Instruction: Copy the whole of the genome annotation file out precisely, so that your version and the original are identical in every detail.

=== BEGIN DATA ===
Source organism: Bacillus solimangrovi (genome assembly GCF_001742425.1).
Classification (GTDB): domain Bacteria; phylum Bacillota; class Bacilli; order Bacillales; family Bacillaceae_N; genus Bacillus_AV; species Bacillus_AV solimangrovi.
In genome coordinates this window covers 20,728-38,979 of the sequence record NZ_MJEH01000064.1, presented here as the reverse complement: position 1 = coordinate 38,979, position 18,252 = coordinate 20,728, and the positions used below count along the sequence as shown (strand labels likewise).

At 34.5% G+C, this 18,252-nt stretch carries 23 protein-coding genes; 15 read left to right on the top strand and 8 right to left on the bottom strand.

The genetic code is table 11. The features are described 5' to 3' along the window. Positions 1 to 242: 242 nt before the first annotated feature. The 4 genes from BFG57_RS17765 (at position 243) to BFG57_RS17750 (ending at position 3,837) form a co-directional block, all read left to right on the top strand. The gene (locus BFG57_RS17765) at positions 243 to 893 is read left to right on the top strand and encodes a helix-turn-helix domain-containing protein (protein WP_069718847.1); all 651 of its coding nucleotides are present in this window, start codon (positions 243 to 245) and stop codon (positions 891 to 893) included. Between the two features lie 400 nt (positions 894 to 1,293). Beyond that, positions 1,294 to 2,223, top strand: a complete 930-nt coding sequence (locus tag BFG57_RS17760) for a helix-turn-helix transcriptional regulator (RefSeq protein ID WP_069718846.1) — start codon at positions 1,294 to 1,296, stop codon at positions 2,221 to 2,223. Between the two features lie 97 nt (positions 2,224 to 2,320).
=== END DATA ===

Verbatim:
Source organism: Bacillus solimangrovi (genome assembly GCF_001742425.1).
Classification (GTDB): domain Bacteria; phylum Bacillota; class Bacilli; order Bacillales; family Bacillaceae_N; genus Bacillus_AV; species Bacillus_AV solimangrovi.
In genome coordinates this window covers 20,728-38,979 of the sequence record NZ_MJEH01000064.1, presented here as the reverse complement: position 1 = coordinate 38,979, position 18,252 = coordinate 20,728, and the positions used below count along the sequence as shown (strand labels likewise).

At 34.5% G+C, this 18,252-nt stretch carries 23 protein-coding genes; 15 read left to right on the top strand and 8 right to left on the bottom strand.

The genetic code is table 11. The features are described 5' to 3' along the window. Positions 1 to 242: 242 nt before the first annotated feature. The 4 genes from BFG57_RS17765 (at position 243) to BFG57_RS17750 (ending at position 3,837) form a co-directional block, all read left to right on the top strand. The gene (locus BFG57_RS17765) at positions 243 to 893 is read left to right on the top strand and encodes a helix-turn-helix domain-containing protein (protein WP_069718847.1); all 651 of its coding nucleotides are present in this window, start codon (positions 243 to 245) and stop codon (positions 891 to 893) included. Between the two features lie 400 nt (positions 894 to 1,293). Beyond that, positions 1,294 to 2,223, top strand: a complete 930-nt coding sequence (locus tag BFG57_RS17760) for a helix-turn-helix transcriptional regulator (RefSeq protein ID WP_069718846.1) — start codon at positions 1,294 to 1,296, stop codon at positions 2,221 to 2,223. Between the two features lie 97 nt (positions 2,224 to 2,320).